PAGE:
Co-owner Jess Jackson has repeatedly said the plan for star filly Rachel Alexandra is to establish her as "the champion we think she already is."
Apparently, that will have to be accomplished this season without a trip to racing's year-end championships.
Jackson said Wednesday he is not planning to send the Kentucky Oaks and Preakness Stakes winner to this year's Breeders' Cup World Championships at Santa Anita Park on Nov. 6-7. But he could leave her in training for a 4-year-old campaign.
Jackson has long voiced his distaste for synthetic surfaces — commonly referring to them as "plastic tracks." After watching his two-time horse of the year, Curlin, end his career with a fourth-place finish in last year's Breeders' Cup Classic over the Pro-Ride at Santa Anita, Jackson said, he has no intention of subjecting Rachel Alexandra to the same conditions.
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"I'm absolutely certain (we will not run in the Breeders' Cup) because, if I am going to run her for her 4-year-old year, the Breeders' Cup is not that essential," Jackson said. "I don't want to risk her. I watched what Curlin did and how he struggled. Plastic favors turf horses.
"I want to keep her on a surface she can enjoy. I know she will be safer on a dirt track, and the safety of the horse is the biggest concern I have."
Jackson's comments came during a conference call in advance of Rachel Alexandra's start in the Grade I Mother Goose Stakes at Belmont Park this Saturday in what will be her first outing since her historic victory in the Preakness on May 16.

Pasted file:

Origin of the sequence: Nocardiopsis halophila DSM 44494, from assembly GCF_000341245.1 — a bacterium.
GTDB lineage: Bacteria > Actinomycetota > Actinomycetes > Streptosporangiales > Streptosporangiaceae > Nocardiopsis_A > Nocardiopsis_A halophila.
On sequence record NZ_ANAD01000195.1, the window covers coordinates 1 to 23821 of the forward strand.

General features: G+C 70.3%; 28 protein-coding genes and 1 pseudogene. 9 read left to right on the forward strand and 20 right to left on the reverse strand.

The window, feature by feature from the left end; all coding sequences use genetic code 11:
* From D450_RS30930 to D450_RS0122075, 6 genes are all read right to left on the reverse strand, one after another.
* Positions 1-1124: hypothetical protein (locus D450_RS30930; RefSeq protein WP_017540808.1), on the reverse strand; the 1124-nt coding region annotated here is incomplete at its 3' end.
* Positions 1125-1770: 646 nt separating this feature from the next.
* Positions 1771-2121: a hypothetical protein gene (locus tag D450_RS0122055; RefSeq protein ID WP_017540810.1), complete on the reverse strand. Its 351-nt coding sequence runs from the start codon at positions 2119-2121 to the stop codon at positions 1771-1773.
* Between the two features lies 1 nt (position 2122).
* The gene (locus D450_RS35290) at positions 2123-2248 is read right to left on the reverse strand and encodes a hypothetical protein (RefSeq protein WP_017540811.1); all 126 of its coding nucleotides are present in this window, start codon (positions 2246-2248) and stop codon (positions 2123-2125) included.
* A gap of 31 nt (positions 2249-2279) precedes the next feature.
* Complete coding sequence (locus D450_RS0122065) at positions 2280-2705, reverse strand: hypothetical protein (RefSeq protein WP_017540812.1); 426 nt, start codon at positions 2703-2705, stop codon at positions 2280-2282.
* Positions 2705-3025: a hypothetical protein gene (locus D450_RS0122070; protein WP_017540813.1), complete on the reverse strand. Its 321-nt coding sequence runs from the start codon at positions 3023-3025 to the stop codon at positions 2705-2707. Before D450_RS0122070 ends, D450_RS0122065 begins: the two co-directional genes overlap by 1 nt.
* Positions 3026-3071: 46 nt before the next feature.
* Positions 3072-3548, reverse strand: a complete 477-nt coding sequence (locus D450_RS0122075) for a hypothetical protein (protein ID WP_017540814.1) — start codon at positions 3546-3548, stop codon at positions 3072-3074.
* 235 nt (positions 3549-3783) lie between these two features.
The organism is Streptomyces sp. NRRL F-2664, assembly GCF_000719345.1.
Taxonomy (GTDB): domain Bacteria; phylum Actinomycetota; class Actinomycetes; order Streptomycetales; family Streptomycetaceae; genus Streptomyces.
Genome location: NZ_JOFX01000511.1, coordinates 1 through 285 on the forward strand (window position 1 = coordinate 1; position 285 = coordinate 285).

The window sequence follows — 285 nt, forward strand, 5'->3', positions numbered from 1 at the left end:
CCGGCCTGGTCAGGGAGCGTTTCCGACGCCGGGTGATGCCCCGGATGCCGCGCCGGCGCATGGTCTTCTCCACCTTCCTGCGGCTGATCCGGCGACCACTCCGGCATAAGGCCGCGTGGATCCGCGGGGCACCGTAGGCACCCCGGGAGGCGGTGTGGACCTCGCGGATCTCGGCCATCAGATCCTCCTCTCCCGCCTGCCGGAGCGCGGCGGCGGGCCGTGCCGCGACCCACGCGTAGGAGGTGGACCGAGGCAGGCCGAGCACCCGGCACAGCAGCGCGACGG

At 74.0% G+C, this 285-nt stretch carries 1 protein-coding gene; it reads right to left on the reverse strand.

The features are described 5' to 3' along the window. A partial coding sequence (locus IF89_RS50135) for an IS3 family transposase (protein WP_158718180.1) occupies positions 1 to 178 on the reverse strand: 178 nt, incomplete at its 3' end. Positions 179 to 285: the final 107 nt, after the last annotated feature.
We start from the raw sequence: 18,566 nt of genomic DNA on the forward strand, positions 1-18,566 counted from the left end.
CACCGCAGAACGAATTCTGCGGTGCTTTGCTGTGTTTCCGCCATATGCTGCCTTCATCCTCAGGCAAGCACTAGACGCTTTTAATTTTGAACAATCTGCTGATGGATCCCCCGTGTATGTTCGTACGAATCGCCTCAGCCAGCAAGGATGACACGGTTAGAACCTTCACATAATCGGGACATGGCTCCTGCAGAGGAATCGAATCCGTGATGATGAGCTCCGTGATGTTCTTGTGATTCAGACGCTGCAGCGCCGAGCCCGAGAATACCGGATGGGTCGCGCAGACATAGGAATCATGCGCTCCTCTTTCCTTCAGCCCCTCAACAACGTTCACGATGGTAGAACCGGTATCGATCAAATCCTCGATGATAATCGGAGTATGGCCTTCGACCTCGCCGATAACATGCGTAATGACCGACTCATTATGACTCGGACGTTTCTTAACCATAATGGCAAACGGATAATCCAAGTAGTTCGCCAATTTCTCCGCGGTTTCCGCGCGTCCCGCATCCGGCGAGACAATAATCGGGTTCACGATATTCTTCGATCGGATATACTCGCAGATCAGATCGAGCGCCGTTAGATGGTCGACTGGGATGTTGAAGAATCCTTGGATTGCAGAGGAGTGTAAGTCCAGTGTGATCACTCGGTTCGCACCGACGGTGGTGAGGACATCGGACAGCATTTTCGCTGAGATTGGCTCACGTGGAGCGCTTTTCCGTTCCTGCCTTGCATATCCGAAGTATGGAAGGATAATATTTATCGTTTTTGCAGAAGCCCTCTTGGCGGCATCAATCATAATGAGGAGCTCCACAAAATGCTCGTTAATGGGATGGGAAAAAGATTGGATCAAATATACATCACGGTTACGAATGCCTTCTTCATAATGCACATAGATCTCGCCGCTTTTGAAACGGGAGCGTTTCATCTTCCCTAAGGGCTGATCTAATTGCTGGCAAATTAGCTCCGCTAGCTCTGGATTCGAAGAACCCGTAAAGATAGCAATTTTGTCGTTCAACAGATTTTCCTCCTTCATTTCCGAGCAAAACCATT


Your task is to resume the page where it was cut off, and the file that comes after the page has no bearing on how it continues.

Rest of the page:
Though Jackson was emphatic about his plans to skip this year's event, he said Rachel Alexandra could still have the chance to add a Breeders' Cup triumph to her résumé.
Should Rachel Alexandra remain in training for 2010, Jackson said, his ultimate goal would be that year's Breeders' Cup at Churchill Downs.
"I would love for her to be there," Jackson said. "I want to keep her as fit as possible so she does have the opportunity for a 4-year-old campaign."
Jackson was undecided what path Rachel Alexandra would take the remainder of the year, but he mentioned the Grade II Delaware Handicap on July 19 at Delaware Park, the Grade I Coaching Club American Oaks on July 25 at Belmont, the Grade I Alabama Stakes on Aug. 22 at Saratoga, and even another possible showdown against males in the Grade I Travers Stakes on Aug. 29 at Saratoga.
Her most immediate opportunity, however, is the chance to earn her seventh straight triumph and third Grade I score in the 11⁄8-mile Mother Goose.
Only four opponents showed up in the entry box Wednesday to take on Rachel Alexandra with Don't Forget Gil as the only other graded stakes winner in the field.
"The main focus is just to get a good race in her," said Rachel Alexandra's regular rider, Calvin Borel. "It really won't matter (that it's a one-turn race). I'll just place her where she is comfortable. If something does happen, she will overcome it. She's such an athlete. I think she would run on broken glass, that's what kind of horse she is."
Borel said the Preakness was the first time he had seen Rachel Alexandra anywhere close to exhaustion.
But from what the veteran rider has seen from the filly in the mornings, he said he doesn't believe that effort has dulled her awe-inspiring ability.
"She looks so good training at Churchill, she is doing so good right now," Borel said. "We have nothing to prove, but I think she's doing so much better right now."